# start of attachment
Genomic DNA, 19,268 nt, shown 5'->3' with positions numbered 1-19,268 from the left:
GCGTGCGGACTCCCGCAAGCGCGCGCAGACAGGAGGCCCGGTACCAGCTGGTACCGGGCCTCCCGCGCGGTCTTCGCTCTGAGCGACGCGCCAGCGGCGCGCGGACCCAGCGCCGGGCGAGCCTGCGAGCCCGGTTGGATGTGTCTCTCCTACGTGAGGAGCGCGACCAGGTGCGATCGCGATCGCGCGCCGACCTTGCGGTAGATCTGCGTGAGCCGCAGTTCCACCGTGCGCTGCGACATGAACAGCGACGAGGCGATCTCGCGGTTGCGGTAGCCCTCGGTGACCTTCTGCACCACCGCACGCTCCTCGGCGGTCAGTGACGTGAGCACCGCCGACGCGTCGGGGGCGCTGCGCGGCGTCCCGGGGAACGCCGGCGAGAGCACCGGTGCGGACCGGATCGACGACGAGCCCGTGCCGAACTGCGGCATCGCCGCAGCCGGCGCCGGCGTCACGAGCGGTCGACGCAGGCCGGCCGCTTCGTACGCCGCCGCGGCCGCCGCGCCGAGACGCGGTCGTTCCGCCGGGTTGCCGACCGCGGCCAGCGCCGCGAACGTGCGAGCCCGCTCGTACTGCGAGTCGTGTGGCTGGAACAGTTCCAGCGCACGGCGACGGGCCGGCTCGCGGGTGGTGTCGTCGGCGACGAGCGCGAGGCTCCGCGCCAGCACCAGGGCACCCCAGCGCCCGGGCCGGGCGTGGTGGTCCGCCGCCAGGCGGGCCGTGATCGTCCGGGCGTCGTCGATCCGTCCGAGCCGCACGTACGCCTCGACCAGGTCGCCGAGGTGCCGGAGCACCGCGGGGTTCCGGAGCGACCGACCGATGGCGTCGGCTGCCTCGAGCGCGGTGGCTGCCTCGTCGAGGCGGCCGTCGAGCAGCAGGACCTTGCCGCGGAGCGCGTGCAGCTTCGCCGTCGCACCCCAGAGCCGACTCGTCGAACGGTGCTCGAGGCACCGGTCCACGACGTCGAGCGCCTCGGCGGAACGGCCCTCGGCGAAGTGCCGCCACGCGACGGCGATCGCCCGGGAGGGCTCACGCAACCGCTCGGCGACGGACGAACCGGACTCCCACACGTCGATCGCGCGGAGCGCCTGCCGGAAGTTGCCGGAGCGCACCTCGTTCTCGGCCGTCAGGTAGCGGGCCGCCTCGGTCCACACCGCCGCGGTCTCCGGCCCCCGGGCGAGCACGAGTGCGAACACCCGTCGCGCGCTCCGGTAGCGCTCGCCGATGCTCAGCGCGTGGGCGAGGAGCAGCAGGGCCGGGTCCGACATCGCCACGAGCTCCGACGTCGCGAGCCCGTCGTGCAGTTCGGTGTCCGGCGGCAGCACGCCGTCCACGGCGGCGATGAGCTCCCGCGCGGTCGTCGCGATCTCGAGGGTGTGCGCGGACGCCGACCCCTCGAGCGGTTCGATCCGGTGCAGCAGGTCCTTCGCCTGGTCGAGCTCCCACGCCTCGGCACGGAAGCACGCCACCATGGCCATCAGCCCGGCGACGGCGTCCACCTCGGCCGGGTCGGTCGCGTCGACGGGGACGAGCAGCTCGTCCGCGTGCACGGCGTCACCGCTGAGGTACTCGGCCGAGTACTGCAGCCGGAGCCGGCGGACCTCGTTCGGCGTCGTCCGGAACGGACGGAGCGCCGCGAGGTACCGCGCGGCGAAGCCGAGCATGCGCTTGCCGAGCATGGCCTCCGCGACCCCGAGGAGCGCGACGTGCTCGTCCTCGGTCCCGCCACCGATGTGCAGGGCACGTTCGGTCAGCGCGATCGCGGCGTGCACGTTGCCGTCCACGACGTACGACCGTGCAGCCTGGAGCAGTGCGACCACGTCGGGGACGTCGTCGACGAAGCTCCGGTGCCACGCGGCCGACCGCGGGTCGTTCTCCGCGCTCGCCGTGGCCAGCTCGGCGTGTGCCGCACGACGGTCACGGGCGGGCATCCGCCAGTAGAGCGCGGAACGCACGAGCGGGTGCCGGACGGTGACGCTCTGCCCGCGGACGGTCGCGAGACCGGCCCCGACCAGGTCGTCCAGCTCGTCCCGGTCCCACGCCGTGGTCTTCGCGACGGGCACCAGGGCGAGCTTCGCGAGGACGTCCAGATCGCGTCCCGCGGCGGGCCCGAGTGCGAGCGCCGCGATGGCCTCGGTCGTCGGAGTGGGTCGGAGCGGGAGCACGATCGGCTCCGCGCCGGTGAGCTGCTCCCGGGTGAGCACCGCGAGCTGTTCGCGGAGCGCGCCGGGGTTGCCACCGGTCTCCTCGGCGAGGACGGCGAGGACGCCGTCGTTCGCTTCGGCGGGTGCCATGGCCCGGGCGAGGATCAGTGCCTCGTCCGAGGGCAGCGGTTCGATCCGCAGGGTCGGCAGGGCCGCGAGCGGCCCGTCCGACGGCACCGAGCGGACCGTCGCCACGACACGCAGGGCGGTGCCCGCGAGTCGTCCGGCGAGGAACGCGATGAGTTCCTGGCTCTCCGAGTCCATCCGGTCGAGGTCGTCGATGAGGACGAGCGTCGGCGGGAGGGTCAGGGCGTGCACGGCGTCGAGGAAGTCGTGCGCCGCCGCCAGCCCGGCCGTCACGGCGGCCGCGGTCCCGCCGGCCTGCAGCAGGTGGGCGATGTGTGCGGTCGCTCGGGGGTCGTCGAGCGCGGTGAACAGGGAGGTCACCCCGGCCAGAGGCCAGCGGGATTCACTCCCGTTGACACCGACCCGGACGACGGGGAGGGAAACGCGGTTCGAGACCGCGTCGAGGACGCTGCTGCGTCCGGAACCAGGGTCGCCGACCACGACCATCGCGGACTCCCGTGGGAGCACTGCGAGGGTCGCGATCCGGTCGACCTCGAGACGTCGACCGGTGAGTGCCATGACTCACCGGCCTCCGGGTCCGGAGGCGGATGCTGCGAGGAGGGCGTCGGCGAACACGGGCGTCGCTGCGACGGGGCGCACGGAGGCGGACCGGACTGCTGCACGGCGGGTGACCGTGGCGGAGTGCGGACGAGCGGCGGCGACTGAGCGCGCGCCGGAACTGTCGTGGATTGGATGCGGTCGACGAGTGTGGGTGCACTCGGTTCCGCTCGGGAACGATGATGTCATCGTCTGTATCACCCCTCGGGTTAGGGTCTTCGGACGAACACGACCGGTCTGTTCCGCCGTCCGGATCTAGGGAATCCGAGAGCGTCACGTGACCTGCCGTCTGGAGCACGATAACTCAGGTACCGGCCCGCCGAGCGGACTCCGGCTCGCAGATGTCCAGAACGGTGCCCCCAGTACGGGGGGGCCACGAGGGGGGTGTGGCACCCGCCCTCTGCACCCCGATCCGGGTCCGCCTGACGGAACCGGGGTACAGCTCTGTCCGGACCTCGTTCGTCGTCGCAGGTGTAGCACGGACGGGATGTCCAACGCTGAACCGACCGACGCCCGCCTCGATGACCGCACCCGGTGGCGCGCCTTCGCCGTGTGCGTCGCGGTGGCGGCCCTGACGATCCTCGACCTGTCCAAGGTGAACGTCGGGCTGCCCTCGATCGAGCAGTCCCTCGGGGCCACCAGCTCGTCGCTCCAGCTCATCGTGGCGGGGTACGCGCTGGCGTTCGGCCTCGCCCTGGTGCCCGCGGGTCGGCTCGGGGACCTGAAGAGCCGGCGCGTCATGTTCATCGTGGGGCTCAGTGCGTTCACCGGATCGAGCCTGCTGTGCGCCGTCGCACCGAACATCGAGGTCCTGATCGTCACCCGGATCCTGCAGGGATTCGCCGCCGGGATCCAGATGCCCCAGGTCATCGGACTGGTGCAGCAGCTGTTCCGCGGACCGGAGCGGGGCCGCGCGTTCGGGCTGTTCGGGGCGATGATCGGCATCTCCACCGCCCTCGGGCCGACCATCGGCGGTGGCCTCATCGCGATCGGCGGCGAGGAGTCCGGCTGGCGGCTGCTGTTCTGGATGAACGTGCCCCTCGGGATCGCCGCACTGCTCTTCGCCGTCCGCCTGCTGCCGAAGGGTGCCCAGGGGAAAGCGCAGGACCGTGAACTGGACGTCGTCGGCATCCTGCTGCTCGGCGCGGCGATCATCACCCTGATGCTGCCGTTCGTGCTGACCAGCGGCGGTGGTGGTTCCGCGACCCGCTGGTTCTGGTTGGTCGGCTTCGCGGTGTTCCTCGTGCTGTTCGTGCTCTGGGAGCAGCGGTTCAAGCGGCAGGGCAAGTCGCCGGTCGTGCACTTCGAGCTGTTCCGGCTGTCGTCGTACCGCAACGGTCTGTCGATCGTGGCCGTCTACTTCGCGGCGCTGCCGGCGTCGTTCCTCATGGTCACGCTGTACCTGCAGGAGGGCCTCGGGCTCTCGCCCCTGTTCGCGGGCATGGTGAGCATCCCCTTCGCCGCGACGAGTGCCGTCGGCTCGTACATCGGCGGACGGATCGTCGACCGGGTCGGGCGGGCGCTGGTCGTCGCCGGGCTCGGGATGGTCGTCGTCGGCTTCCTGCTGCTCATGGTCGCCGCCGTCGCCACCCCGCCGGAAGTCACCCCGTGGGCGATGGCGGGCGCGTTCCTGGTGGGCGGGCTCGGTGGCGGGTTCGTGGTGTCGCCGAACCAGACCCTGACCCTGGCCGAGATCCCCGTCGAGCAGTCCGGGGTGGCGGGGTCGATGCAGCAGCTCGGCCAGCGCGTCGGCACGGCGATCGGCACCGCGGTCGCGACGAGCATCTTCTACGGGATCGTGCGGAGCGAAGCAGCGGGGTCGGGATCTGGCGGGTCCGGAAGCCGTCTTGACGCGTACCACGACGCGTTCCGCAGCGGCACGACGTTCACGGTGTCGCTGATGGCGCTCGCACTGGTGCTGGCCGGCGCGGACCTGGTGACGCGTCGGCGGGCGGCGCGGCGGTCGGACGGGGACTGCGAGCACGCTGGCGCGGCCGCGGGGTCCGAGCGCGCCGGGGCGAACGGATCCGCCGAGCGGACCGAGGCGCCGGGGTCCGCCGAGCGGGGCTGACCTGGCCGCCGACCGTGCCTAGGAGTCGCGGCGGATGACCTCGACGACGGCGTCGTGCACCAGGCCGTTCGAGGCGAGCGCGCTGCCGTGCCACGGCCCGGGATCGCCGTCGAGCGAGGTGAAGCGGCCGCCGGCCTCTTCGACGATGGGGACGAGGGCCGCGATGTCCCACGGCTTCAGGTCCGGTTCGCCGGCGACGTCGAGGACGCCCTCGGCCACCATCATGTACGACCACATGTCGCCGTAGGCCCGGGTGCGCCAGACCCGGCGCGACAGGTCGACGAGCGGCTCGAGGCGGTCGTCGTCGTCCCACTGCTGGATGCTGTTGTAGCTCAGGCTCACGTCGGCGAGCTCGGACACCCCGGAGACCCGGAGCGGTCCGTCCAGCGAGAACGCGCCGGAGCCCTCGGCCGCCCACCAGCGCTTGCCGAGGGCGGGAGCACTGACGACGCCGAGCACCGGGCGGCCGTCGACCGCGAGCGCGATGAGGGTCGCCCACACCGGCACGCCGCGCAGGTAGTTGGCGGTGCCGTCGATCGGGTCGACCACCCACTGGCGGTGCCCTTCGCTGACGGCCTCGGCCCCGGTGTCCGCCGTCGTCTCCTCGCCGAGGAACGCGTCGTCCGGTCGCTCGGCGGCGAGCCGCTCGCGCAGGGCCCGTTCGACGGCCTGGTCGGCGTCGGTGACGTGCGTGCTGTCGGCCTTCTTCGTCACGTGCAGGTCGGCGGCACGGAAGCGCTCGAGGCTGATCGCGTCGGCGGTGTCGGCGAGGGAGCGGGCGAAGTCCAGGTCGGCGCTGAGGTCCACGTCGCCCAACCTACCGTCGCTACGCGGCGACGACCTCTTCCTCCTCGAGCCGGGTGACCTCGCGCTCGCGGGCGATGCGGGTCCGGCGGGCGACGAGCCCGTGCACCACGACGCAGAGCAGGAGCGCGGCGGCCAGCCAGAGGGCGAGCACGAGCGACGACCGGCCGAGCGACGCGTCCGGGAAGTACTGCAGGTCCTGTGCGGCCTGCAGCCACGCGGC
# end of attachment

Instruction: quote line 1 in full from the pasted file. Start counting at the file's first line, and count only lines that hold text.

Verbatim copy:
Genomic DNA, 19,268 nt, shown 5'->3' with positions numbered 1-19,268 from the left: